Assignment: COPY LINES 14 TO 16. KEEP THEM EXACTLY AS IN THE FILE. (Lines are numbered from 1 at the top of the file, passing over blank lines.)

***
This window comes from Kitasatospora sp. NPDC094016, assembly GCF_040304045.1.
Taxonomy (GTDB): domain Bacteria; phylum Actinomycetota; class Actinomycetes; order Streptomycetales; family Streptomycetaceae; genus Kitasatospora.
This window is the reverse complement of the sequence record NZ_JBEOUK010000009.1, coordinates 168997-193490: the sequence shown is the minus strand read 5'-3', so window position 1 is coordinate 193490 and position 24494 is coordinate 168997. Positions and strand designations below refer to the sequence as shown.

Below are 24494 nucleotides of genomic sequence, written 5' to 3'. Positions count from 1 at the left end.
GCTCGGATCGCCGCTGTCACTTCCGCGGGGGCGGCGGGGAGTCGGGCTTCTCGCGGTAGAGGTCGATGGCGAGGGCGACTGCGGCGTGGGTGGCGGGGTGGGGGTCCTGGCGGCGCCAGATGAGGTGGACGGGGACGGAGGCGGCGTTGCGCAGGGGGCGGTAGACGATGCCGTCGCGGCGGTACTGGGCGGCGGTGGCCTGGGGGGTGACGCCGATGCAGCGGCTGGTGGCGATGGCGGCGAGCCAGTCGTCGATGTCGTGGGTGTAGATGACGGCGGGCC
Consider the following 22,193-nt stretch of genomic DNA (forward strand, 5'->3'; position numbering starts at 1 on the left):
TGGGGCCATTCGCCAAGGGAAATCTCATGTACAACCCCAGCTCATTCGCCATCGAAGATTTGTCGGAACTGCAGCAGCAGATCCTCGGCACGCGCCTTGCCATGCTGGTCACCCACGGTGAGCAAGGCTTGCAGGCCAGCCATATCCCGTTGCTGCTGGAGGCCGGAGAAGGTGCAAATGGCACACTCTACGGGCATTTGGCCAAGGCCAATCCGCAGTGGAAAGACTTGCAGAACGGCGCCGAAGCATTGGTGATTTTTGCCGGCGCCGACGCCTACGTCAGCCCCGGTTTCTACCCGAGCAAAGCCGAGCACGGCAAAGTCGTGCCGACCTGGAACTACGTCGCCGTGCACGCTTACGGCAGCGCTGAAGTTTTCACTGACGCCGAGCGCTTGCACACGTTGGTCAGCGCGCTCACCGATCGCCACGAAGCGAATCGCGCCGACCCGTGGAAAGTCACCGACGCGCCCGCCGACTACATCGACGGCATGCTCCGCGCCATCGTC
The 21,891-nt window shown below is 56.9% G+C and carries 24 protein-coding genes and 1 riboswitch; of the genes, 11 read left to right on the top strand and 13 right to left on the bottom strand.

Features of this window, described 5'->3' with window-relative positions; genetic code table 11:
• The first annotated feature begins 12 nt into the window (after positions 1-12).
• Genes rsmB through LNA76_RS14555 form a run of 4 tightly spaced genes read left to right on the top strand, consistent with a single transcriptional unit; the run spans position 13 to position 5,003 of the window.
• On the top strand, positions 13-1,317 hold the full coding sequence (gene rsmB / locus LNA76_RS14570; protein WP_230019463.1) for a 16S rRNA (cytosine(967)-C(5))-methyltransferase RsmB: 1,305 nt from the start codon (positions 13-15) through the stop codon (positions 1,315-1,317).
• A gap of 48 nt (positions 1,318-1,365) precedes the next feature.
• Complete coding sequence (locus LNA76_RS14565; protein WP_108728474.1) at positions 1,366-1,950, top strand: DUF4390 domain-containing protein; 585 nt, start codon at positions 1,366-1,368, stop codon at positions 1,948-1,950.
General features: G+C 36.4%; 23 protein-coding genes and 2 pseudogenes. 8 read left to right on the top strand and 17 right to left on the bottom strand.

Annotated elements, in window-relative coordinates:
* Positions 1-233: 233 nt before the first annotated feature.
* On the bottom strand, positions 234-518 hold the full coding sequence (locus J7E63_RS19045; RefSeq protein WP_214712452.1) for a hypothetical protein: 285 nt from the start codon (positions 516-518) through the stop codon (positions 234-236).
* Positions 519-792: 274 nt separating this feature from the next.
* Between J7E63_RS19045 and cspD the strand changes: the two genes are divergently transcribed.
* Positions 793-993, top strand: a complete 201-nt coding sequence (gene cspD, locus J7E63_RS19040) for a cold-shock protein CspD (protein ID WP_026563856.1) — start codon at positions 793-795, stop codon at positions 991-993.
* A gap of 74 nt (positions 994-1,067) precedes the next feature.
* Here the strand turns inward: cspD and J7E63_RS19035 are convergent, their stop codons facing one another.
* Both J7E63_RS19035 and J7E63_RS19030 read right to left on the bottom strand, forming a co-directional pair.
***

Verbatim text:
• Complete coding sequence (locus LNA76_RS14565; protein WP_108728474.1) at positions 1,366-1,950, top strand: DUF4390 domain-containing protein; 585 nt, start codon at positions 1,366-1,368, stop codon at positions 1,948-1,950.
General features: G+C 36.4%; 23 protein-coding genes and 2 pseudogenes. 8 read left to right on the top strand and 17 right to left on the bottom strand.

Annotated elements, in window-relative coordinates: